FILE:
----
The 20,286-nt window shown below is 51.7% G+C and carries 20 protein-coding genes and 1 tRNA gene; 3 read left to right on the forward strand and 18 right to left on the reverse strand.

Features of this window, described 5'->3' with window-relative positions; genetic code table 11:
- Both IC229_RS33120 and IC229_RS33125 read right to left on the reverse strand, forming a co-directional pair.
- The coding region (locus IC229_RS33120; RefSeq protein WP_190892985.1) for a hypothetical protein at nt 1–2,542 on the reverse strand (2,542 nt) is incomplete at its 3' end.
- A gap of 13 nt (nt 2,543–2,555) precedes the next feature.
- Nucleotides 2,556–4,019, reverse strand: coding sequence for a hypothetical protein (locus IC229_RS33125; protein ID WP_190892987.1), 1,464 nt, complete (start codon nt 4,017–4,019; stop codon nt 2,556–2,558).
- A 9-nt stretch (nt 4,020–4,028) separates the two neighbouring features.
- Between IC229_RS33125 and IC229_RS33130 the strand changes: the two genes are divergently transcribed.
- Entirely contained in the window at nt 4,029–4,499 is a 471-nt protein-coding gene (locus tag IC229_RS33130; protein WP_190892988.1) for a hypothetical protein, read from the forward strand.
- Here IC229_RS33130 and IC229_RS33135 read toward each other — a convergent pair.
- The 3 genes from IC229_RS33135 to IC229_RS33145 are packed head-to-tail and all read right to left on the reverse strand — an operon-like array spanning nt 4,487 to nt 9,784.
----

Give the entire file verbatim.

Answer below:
The 20,286-nt window shown below is 51.7% G+C and carries 20 protein-coding genes and 1 tRNA gene; 3 read left to right on the forward strand and 18 right to left on the reverse strand.

Features of this window, described 5'->3' with window-relative positions; genetic code table 11:
- Both IC229_RS33120 and IC229_RS33125 read right to left on the reverse strand, forming a co-directional pair.
- The coding region (locus IC229_RS33120; RefSeq protein WP_190892985.1) for a hypothetical protein at nt 1–2,542 on the reverse strand (2,542 nt) is incomplete at its 3' end.
- A gap of 13 nt (nt 2,543–2,555) precedes the next feature.
- Nucleotides 2,556–4,019, reverse strand: coding sequence for a hypothetical protein (locus IC229_RS33125; protein ID WP_190892987.1), 1,464 nt, complete (start codon nt 4,017–4,019; stop codon nt 2,556–2,558).
- A 9-nt stretch (nt 4,020–4,028) separates the two neighbouring features.
- Between IC229_RS33125 and IC229_RS33130 the strand changes: the two genes are divergently transcribed.
- Entirely contained in the window at nt 4,029–4,499 is a 471-nt protein-coding gene (locus tag IC229_RS33130; protein WP_190892988.1) for a hypothetical protein, read from the forward strand.
- Here IC229_RS33130 and IC229_RS33135 read toward each other — a convergent pair.
- The 3 genes from IC229_RS33135 to IC229_RS33145 are packed head-to-tail and all read right to left on the reverse strand — an operon-like array spanning nt 4,487 to nt 9,784.